• Auckland to Spirits Bay: 420 km / 260 miles – 6 hours
  • Whangarei to Spirits Bay: 260 km / 162 miles – 4 hours
  • Paihia (Bay of Islands) to Spirits Bay (via SH1): 210 km / 130 miles – 3 hours 15 minutes
  • Ahipara to Spirits Bay: 120 km / 75 miles – 2 hours
  • Kaitaia to Spirits Bay: 110 km / 68 miles – 1 hour 45 minutes
  • Pukenui to Spirits Bay: 65 km / 40 miles – 1 hour 10 minutes

Travel times can vary significantly, particularly in popular areas during peak visitor months (December – February). For current travel times and updates on delays, roadworks and road closures, use the NZ Transport Agency journey planner before travelling. It’s always a good idea to allow extra time for photo stops and, when travelling longer distances, rest stops.

Driving up on Highway 1, there is a petrol station and shop/cafe at Waitiki, approximately 80 km north of Awanui. This is the last petrol station before Cape Reinga and also a good place to stock up on refreshments before you get to Spirits Bay. The turnoff to the bay is immediately after Waitiki and it’s worth mentioning that it’s a gravel road from this point for the next 16 km. You don’t need a 4×4 to drive this road and we didn’t think the condition was too bad but then we were in our VW UTE/truck.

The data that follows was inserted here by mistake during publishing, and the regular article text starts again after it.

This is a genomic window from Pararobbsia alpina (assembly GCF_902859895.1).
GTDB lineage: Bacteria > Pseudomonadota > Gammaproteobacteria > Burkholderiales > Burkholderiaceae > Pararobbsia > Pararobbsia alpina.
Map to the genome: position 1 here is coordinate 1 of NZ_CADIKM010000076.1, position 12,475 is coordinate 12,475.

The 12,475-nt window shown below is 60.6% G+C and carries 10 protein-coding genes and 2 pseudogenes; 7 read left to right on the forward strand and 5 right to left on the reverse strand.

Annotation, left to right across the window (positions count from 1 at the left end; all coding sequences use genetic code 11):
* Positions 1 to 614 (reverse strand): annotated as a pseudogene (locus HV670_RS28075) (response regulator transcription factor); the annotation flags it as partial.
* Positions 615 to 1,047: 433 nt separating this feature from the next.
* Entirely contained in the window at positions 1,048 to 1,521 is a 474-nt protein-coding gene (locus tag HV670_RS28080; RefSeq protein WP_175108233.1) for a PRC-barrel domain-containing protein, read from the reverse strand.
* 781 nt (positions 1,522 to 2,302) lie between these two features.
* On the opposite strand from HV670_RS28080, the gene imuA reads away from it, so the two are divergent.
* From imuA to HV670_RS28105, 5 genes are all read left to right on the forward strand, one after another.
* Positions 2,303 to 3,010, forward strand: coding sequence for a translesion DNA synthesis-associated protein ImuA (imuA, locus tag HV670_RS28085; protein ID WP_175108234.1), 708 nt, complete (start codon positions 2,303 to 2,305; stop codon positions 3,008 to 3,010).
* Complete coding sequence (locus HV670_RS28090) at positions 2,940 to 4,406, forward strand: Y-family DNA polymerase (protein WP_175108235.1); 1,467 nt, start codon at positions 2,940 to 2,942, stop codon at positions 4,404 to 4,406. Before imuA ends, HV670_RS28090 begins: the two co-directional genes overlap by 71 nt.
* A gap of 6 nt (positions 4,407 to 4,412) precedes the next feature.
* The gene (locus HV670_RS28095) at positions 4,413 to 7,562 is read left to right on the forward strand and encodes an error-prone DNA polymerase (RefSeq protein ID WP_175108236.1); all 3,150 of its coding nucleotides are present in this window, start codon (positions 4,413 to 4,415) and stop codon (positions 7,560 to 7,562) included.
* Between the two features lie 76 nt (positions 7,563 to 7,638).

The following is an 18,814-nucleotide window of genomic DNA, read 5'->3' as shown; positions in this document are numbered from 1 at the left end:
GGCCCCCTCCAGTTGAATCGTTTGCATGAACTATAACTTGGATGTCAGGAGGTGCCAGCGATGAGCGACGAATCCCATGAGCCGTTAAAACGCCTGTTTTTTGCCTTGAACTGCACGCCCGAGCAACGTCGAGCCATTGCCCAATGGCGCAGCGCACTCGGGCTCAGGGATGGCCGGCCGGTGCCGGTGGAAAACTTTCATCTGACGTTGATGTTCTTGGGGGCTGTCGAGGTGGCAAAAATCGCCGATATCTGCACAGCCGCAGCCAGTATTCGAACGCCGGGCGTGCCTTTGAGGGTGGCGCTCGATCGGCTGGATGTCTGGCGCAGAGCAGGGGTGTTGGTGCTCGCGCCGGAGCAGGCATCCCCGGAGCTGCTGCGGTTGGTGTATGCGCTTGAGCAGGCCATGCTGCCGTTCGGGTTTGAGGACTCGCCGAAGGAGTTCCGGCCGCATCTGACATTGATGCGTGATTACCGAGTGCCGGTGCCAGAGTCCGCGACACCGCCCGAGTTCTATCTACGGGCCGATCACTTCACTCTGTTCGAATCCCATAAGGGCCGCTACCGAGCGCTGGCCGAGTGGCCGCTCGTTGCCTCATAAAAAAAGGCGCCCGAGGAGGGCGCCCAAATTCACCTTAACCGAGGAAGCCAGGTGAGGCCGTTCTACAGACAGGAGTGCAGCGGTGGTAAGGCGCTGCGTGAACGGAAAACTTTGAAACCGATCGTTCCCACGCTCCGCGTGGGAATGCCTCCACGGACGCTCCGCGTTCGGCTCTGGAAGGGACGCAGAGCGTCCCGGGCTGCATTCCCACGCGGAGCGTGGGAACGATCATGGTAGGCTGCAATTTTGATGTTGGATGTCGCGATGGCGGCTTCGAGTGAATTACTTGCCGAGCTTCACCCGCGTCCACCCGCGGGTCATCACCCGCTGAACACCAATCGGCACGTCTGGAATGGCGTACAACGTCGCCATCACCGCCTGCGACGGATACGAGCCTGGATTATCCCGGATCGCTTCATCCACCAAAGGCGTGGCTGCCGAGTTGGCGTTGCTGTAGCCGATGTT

Spirits Bay camping

The Spirits Bay campsite may be popular but kiwis don’t come here for luxury. That means you get the basics, or what the Department of Conservation calls a ‘scenic’ campsite with flushing toilets, cold water showers and taps for water – that’s it. There are 45 non-powered sites suitable for caravans, motorhomes and tents and as the camping ground is quite large, you don’t have to be on top of each other.